Like I said at the begining, I do not have experience with coda, but I do know that coda was started by alcoholics from alcoholics anonymous, so I have to believe that How it Works is the same.




-- Edited by billyjack on Wednesday 16th of March 2011 04:31:22 PM

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For me, my relationships with my sponsor(s) and then my sponsees were the first -healthy- relationships I have ever had in my life, there is something about the "unconditional love" with no strings attached in a relationship with a healthy sponsor that is incredible, they throw you in the deep end of the pool with instructions on how to sink or swim, and they aren't emotionally invested either way, a good sponsor neither enables you nor abandons you, if you start dog paddling they help you, if you fail to do the work, they watch you sink, it's the very definition of "tough love" in action, and I personally don't think of it as "tough love" any more, I think of it as "true love", because they speak truth, my friends and sponsors cared more about saving my life then coddling my feelings, there are -codie- sponsors out there that will manipulate, control and co-sign our bull****, and don't know what they are doing (we all go through that learning to sponsor at some point or another) but a good sponsor that has been around is the opposite of codependent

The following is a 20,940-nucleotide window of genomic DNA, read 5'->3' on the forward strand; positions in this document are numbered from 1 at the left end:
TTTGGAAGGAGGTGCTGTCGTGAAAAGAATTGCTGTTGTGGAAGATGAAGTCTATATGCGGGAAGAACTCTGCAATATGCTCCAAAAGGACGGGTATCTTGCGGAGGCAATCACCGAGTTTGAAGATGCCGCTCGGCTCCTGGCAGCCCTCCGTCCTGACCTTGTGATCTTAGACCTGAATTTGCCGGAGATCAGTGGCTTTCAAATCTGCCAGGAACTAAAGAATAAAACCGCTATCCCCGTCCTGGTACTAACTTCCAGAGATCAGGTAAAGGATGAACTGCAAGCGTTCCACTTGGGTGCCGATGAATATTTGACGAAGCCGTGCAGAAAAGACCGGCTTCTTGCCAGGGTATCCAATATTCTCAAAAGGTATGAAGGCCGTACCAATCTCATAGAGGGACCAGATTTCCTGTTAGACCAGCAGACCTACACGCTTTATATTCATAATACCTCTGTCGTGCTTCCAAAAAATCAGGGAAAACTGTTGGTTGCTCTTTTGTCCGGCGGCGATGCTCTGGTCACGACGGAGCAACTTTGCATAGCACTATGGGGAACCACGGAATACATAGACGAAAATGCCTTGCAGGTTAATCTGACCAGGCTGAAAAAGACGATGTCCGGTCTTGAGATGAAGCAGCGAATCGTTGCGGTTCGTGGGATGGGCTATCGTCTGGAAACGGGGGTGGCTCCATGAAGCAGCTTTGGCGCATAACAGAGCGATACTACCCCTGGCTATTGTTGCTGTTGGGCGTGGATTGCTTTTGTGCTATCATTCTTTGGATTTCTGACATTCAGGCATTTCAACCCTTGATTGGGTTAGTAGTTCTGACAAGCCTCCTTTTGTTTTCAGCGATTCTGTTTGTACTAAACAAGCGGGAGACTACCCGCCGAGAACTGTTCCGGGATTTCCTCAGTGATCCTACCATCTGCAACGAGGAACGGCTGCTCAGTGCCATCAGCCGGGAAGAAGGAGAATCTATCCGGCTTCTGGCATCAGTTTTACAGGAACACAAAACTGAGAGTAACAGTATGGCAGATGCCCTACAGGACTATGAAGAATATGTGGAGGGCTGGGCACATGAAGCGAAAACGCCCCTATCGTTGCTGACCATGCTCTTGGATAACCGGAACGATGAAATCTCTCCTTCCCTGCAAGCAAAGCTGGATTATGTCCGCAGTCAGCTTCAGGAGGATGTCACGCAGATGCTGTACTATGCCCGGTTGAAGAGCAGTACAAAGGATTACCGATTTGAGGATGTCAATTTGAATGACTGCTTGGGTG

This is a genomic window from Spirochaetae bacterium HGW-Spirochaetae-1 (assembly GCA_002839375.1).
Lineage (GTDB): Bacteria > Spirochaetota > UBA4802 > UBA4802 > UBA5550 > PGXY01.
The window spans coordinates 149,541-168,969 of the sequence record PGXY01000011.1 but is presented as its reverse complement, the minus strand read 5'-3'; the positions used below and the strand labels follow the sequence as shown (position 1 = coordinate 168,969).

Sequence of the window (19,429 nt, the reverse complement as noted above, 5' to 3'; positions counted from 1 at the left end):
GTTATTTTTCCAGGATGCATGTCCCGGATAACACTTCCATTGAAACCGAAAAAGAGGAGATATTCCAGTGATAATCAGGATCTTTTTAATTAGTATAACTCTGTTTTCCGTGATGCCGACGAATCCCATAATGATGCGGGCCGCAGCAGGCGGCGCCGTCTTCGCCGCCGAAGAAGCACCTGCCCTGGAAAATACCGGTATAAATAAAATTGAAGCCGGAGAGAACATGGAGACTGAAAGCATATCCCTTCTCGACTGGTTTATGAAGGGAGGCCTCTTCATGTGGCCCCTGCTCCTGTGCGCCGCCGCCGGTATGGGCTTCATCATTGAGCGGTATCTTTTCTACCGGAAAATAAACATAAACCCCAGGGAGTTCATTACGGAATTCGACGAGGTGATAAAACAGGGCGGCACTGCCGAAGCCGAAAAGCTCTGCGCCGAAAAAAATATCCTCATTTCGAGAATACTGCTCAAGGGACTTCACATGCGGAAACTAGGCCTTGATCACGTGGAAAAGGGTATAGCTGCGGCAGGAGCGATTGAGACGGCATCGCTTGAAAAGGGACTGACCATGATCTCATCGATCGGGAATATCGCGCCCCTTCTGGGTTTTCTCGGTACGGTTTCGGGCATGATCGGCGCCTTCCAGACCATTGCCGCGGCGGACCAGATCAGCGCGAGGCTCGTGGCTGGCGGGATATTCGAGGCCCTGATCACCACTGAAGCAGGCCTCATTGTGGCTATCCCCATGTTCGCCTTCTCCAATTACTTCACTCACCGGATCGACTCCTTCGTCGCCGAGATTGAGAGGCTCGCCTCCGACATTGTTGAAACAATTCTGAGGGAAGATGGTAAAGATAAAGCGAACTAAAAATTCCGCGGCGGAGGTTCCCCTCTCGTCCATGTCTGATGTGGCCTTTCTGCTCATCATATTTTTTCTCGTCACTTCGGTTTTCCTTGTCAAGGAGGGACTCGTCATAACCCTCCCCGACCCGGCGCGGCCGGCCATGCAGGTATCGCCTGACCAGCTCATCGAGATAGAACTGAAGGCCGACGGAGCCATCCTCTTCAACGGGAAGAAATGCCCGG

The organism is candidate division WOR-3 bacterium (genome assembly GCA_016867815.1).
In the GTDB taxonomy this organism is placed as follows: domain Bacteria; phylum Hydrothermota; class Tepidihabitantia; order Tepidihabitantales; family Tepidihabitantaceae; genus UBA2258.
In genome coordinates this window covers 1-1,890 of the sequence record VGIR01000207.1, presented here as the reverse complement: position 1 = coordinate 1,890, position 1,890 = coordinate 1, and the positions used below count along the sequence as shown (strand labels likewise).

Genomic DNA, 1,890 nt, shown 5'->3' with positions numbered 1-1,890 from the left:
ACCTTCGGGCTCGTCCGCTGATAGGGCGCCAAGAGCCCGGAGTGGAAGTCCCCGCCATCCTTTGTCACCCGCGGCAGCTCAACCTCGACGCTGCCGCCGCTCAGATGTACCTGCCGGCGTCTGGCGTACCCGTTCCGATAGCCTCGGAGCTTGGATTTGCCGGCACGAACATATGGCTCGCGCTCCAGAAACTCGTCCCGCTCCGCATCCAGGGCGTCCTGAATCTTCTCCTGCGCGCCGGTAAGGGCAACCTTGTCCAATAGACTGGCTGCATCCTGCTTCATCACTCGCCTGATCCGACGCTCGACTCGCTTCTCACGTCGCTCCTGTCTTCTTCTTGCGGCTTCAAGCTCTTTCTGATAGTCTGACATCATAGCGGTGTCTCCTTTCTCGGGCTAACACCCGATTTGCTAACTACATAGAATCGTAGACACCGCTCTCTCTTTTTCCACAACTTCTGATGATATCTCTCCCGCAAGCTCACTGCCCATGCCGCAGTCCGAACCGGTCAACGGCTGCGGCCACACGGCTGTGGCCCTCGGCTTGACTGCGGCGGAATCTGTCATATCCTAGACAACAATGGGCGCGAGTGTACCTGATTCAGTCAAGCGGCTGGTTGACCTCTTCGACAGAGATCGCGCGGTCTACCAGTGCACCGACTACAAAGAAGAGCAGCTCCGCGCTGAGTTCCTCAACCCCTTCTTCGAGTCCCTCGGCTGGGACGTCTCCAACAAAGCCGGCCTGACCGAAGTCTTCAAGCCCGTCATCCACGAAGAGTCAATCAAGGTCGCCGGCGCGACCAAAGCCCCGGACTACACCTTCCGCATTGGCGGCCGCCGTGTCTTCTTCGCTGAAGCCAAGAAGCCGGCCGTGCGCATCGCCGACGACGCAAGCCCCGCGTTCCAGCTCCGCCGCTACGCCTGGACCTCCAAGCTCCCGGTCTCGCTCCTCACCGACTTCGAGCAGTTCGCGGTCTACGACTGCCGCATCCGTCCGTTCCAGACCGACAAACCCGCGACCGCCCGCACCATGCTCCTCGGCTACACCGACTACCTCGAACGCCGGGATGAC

Einstein said you can't fix the problem with the same level of think that caused the problem in the first place, that is the the problem with -self sponsorship-, your sponsor is always with you, always thinks whatever idiotic idea you have planned is a good idea, is attracted to the same idiots you are attracted to, and thinks your solutions to problems are brilliant, in short it's the same as the old saw about someone who is his own lawyer has a fool for a client, it's just not a good idea since we will ALWAYS co-sign our own bull****...because it's...ummm...ours, we thought of it